|Annu. Rev. Astron. Astrophys. 2001. 39:
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4.3. The Radio-Infrared Background Connection
IRAS data revealed a remarkable correlation between the radio and far-infrared fluxes of galaxies, stretching over four orders of magnitude in infrared flux density (Helou 1991). The correlation holds separately for the thermal and synchrotron components of the radio emission as well as with their sum (Price & Duric 1992). In hindsight, this correlation should not be surprising because the two fluxes arise from the formation of massive stars (Lisenfeld et al. 1996). These stars do most of the heating of the dust that emits the far-infrared radiation. They also form H II regions, which dominate the radio thermal emission, and, after their explosive death, accelerate the high-energy particles that produce the synchrotron emission. The correlation does not hold for active galactic nuclei (AGN)-dominated galaxies, in which the radio emission is not associated with massive star formation.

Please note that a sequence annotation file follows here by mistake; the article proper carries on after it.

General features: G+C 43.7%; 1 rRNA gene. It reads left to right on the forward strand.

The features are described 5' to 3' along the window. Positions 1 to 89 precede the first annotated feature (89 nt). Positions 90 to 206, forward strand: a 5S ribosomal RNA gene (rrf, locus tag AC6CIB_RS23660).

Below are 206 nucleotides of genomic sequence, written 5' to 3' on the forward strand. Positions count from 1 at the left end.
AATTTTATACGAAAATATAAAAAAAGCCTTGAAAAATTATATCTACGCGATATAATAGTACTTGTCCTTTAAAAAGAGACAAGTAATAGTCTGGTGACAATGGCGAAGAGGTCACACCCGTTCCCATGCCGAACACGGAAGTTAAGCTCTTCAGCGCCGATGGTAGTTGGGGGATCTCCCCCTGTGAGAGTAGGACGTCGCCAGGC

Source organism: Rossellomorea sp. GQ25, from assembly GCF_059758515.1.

Haarsma & Partridge (1998) used the radio-infrared correlation to estimate the contribution of star-forming galaxies to the cosmic radio background (CRB). Assuming that the sources of the CIB are predominantly star-forming galaxies (Section 5.1), and that the local radio-infrared relation can be extended to all star-forming galaxies, they found that star-forming galaxies account for about 50% of the CRB at 170 cm, exclusive of the CMB contribution. They also showed that the integrated flux from discrete radio sources associated with AGN is about half the CRB at 75 cm, providing a consistent model for the origin of the CRB.
An important implication is that the cosmic star formation history can be constructed from surveys of faint radio sources, avoiding the need to correct for the effects of dust extinction. Haarsma et al. (2000) used this technique to study the star formation rate in the range z = 0-1.5, confirming the rapid rise from z = 0 to 1, but finding rates considerably higher than extinction-corrected rates based on optical data.